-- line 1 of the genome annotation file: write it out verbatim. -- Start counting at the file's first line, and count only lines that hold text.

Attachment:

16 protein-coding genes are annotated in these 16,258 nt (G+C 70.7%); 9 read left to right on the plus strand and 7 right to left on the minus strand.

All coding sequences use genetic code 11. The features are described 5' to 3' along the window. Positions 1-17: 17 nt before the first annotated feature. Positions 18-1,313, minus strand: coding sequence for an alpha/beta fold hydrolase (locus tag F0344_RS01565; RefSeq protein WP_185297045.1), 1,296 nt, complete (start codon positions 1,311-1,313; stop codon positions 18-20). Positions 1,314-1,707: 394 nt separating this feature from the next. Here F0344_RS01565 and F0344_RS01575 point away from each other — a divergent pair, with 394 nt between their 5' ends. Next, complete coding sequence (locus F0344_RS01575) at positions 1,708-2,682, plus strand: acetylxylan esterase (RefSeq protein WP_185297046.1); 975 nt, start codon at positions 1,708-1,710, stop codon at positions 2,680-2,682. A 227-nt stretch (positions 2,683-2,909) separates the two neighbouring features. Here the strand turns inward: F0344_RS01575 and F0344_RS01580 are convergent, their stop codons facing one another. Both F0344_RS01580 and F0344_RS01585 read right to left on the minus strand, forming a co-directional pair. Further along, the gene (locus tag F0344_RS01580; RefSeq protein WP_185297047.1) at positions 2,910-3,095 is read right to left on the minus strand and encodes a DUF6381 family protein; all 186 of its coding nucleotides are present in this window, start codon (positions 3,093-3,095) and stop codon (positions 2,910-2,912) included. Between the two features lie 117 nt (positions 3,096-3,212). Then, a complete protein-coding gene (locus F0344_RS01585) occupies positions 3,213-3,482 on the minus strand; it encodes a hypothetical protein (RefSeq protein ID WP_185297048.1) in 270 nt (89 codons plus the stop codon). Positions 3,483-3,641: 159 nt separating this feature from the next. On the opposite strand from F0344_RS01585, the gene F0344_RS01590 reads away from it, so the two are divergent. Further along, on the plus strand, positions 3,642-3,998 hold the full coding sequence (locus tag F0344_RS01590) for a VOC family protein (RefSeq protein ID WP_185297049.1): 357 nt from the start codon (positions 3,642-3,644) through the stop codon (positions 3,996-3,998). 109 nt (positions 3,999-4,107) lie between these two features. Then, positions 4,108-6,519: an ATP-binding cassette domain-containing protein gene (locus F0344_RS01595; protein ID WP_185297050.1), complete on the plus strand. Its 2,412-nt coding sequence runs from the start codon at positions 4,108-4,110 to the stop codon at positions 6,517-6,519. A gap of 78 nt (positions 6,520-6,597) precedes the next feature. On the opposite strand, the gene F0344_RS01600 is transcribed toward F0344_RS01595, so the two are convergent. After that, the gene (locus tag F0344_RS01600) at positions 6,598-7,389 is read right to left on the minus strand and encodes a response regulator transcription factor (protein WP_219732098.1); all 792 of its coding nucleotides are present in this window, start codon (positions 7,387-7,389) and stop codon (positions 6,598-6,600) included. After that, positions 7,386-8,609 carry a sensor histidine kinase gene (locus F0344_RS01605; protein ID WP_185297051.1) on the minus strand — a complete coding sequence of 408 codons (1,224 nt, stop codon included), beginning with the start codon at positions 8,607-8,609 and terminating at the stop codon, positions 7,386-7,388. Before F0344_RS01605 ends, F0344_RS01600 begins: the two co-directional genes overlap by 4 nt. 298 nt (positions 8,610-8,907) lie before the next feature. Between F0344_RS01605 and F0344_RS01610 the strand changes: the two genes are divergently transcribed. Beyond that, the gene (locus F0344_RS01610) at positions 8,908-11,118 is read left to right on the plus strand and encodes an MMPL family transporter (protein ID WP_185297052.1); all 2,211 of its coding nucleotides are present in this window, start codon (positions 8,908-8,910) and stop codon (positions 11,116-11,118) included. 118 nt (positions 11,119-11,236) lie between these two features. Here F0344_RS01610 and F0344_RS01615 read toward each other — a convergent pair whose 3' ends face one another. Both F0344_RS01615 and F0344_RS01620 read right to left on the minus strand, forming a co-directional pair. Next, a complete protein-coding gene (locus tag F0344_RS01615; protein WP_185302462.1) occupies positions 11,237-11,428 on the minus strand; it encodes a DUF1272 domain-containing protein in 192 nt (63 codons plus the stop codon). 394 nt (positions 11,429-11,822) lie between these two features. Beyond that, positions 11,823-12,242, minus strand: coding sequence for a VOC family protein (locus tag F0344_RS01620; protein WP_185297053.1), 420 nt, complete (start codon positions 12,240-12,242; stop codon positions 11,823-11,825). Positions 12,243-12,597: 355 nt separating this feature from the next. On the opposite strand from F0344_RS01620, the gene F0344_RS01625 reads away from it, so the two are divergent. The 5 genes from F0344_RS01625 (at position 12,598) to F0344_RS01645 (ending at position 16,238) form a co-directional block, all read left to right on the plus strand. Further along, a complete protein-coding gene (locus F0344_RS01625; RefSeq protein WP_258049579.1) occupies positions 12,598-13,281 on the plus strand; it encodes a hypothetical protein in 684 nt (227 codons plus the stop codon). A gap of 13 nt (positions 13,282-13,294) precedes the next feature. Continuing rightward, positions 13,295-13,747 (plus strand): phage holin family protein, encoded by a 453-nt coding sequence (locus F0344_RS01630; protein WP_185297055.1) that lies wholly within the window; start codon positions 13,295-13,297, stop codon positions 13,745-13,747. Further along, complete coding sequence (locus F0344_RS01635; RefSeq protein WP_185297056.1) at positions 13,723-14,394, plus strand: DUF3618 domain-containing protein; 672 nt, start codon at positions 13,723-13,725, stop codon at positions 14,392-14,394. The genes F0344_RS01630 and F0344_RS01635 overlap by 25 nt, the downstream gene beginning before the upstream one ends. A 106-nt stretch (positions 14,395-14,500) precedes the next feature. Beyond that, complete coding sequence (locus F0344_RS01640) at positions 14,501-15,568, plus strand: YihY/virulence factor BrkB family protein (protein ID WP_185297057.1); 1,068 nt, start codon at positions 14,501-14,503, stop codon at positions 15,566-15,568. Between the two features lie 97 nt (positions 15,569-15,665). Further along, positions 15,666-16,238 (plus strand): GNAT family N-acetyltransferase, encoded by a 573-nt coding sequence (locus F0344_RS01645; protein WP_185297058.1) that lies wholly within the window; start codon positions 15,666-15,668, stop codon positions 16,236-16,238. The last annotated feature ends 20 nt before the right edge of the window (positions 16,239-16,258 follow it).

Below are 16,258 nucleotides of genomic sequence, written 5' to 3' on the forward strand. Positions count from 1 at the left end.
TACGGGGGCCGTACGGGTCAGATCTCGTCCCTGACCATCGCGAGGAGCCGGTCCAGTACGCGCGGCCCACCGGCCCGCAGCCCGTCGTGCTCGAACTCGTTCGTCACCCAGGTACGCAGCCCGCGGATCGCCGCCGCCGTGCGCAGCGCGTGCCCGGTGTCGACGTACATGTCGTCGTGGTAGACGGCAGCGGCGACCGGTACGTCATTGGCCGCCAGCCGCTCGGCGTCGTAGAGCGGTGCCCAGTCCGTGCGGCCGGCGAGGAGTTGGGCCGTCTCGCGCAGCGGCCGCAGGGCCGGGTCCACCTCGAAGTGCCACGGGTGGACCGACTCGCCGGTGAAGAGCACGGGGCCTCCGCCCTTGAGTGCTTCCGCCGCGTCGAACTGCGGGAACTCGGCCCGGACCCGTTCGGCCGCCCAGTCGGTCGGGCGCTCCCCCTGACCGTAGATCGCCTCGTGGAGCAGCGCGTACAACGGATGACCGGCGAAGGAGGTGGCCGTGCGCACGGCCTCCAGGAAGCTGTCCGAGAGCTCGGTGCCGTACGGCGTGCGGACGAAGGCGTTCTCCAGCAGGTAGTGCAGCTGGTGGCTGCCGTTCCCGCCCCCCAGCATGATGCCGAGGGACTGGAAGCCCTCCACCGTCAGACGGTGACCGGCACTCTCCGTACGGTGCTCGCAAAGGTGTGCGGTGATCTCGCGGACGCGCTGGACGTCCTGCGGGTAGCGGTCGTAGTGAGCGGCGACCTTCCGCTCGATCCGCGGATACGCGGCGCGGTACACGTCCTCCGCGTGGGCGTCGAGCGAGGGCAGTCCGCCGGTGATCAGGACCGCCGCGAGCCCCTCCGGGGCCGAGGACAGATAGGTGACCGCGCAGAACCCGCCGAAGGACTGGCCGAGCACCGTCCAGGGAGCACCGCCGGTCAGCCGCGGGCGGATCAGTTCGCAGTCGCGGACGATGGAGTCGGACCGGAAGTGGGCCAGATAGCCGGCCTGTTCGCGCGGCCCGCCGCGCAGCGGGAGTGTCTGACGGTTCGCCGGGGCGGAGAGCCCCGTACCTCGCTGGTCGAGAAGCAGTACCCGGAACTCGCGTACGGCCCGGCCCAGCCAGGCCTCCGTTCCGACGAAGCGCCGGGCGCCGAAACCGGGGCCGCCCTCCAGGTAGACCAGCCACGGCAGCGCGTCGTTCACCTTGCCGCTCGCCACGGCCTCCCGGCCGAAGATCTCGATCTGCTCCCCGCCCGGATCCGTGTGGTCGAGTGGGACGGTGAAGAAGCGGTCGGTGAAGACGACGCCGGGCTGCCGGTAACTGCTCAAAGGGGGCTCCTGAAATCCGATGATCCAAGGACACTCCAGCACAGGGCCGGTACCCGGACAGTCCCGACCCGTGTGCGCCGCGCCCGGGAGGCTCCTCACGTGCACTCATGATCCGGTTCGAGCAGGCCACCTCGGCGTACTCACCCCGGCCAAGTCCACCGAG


16 protein-coding genes are annotated in these 16,258 nt (G+C 70.7%); 9 read left to right on the plus strand and 7 right to left on the minus strand.